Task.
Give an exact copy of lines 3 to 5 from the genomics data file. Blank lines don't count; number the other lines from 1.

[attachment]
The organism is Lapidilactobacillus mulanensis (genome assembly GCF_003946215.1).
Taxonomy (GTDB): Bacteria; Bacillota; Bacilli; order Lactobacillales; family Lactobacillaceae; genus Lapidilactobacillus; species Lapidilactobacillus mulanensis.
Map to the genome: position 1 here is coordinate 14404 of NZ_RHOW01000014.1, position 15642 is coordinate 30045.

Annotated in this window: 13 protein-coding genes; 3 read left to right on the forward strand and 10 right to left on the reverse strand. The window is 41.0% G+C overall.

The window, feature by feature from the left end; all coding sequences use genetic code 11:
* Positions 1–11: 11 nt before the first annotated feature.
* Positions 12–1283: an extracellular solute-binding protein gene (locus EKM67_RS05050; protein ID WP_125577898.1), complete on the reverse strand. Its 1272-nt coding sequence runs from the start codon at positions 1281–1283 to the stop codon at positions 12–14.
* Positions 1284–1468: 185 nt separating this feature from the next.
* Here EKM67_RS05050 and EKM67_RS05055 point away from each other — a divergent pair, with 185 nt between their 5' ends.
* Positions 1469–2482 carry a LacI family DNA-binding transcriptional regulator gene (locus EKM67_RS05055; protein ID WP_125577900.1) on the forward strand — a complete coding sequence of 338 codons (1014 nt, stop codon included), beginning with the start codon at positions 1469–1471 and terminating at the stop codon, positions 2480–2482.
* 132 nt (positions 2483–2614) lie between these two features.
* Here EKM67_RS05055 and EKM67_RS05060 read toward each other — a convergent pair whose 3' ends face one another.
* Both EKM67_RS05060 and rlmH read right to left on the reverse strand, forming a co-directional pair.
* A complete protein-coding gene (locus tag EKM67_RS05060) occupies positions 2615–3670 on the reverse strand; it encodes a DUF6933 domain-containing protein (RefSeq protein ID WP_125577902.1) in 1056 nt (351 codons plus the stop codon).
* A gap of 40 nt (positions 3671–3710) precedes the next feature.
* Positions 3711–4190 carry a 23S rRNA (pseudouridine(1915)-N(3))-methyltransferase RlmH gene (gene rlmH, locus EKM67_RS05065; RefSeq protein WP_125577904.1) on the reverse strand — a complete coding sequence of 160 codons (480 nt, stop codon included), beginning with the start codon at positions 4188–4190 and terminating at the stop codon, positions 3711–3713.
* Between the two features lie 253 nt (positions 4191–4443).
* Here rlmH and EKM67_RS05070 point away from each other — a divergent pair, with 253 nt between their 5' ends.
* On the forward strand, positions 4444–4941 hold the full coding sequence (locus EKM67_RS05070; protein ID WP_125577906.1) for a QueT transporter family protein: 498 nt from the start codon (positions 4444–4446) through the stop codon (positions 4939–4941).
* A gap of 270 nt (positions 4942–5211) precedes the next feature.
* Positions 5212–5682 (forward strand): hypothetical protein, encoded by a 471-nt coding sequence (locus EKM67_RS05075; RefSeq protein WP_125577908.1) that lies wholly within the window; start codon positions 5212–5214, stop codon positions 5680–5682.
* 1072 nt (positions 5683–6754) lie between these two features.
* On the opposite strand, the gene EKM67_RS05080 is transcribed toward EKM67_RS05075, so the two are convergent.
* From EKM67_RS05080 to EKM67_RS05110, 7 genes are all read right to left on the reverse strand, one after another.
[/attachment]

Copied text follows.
Map to the genome: position 1 here is coordinate 14404 of NZ_RHOW01000014.1, position 15642 is coordinate 30045.

Annotated in this window: 13 protein-coding genes; 3 read left to right on the forward strand and 10 right to left on the reverse strand. The window is 41.0% G+C overall.

The window, feature by feature from the left end; all coding sequences use genetic code 11: